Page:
Friday, January 15, 2010

The non-Sexuality Bits of Clegg's Attitude Interview

I blogged on Wednesday about The Independent's coverage of Nick Clegg's interview in Attitude magazine. So this afternoon on the way home (via Clifton Terrace to drop off my conference registration) you guess which article I read first.

The one about Gareth Thomas the rugby player?


The one about E4's latest show about teenagers Glee?


The interview with Nick Clegg.

Could be. Indeed how could it be anything else, though the article of geek love sandwiched between Gareth and Nick almost got my attention. Only joking. So apart from the gay agenda which the Indy picked up on how did Nick fair? Quite well in my humble opinion.

I don't think it has anything to do with the end of the lead in saying:

Clegg is also, by consensus here in the Attitude offices, the hottest of the party leaders - although we were slightly too embarrassed to ask if he approves of that accolade.

But on with the interview. The opening question is "Why should gay people vote Lib Dem?". The response shows just how instinctive the Lib Dems are about gay being a equal state. Last month's Gordon Brown's first sentence was, "Because we're the anti-discrimination, anti-prejudice and pro-equality party." This month Nick started with:

"I want anyone from any community to vote for us because of the values we represent, not because they think we tick a particular set of boxes. We are a liberal party who believe in tolerance. We have the longest and proudest record in campaigning for gay rights in British politics. The main reason I want people to vote for us is not some sort of segmented appeal, but because we've got a vision for what Britain could do that I believe lots of folk - gay, straight, white, black, Asian, women, men - can support."

Nick not diluting the message of Liberal Democrat policies just because he is being interviewed for a gay magazine goes on to mention issues like the third runway at Heathrow, Kingsnorth coal power station, Stephen Lawrence, freedom of speech (even those whose views we detest), pension rights, fairer taxes, reforming the commons. Gordon Brown didn't move subjects unto other subjects that way, even though both faced questions posed from a gay standpoint, Gordon didn't show inclusion and breadth in his answers. Nick made the point to answer the questions and expand on it. He showed that not only is gay equality something that is not some theoretical aim or goal, like Gordon tended to, but that they are people who care about issues rather than merely their sexuality.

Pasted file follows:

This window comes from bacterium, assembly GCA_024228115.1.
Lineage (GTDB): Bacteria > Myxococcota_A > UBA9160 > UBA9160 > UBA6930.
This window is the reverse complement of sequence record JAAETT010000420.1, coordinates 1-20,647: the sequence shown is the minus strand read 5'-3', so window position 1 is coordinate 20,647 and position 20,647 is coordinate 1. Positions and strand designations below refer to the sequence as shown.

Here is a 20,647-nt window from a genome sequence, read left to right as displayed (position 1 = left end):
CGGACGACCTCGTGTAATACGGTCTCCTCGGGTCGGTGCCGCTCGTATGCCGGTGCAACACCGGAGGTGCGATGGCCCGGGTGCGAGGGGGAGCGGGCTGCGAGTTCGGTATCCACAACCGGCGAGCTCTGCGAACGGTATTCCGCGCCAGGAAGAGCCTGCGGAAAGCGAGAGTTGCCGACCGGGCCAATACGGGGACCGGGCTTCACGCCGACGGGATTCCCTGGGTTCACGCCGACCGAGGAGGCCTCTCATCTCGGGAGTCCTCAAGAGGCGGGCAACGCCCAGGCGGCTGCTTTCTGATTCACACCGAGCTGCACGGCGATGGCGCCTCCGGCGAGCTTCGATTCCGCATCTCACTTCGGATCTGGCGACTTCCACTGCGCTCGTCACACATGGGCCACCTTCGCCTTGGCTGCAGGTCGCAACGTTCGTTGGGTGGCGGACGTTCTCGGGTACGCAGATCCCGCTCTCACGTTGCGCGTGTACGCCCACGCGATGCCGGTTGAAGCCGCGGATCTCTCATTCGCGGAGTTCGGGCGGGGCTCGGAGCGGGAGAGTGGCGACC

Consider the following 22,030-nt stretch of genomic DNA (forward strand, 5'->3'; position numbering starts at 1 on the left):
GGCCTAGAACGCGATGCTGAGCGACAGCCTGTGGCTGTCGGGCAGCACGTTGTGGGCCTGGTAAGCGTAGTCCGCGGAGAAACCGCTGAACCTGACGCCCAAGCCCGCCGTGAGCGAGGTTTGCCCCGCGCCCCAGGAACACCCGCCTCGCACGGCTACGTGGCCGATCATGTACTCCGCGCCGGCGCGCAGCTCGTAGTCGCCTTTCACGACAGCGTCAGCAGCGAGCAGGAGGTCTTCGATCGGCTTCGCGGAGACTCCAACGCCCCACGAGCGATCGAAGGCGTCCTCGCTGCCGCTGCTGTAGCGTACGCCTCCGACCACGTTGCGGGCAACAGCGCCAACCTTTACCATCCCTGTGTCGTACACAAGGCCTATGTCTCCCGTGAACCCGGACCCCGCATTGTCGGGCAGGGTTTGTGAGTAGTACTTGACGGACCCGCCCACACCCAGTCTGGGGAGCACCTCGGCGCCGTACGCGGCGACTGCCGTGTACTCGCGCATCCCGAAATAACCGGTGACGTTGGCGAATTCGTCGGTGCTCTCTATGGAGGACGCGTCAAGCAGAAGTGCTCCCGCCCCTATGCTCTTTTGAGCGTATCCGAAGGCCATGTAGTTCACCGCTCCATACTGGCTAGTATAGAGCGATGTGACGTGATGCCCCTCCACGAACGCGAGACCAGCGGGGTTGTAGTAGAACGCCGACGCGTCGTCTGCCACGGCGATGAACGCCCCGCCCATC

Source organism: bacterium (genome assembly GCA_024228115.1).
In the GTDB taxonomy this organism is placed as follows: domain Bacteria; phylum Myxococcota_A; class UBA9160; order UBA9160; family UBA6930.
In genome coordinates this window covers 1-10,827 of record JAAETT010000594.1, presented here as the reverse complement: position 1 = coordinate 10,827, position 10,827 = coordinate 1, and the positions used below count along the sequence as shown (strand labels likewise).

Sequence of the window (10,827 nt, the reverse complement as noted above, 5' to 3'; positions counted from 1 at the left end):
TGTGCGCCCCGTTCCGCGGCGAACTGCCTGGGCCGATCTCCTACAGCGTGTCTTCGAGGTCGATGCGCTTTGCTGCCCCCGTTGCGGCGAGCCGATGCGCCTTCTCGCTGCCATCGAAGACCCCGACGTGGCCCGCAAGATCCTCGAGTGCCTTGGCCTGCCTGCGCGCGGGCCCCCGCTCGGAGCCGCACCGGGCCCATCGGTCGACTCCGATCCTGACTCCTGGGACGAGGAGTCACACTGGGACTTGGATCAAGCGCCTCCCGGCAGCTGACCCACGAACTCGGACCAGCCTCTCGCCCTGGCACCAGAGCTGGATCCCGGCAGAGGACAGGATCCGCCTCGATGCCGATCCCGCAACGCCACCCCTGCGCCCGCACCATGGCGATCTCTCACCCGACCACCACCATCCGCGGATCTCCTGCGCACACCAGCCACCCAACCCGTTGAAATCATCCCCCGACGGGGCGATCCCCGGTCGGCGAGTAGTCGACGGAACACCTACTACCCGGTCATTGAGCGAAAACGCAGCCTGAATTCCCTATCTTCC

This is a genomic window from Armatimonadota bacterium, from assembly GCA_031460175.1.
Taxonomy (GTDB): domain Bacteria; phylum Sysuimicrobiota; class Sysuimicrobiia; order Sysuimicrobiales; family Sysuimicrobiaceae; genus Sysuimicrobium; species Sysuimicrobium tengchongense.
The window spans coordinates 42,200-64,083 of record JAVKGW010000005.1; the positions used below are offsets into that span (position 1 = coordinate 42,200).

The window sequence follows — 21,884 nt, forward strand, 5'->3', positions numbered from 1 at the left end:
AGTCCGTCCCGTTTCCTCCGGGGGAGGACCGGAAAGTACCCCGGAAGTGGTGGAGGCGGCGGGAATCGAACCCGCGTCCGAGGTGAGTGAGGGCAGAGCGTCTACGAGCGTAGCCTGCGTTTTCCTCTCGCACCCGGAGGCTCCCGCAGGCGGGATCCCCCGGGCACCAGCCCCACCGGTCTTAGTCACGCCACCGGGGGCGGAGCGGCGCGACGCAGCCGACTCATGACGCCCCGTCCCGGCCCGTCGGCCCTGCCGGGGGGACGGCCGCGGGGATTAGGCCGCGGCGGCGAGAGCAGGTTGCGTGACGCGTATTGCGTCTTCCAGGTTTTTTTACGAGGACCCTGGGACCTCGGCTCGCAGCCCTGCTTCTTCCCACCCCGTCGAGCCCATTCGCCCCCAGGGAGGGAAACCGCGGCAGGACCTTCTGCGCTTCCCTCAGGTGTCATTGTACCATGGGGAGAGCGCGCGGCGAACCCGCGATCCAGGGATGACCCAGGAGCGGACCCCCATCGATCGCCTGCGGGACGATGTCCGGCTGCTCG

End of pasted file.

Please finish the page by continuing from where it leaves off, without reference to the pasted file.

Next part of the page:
Gordon also skipped the key issue between civil partnerships and marriage, the issue of pension rights. When he was asked "why not introduce full equality and call it marriage?" he missed the point the clue is in the question "full equality". Nick grabbed the bull by the horns, to the same question said:

"Yes, totally. I don't understand the objections to this. There's one specific issue of substance here - I think it's about pension rights which you don't enjoy in a partnership, but you do under marriage."

Far better response that Brown's (I paraphrase) call it what you want it's not the important thing, people have freedoms they never previously had. I'd ask him what about those few rights that the "equal but different" element of civil partnerships tends to ignore.

So far of the two leaders to have been interview Nick does come across as more open, more natural and naturally inclusive. Brown seems more stilted, somewhat forced and focused only on the issues of sexuality, not how the gay people are integral in society. He also of course pales alongside Tony Blair's interview in the same magazine last April.

Next month is the turn of David Cameron and I will do a comparison of all three of them.

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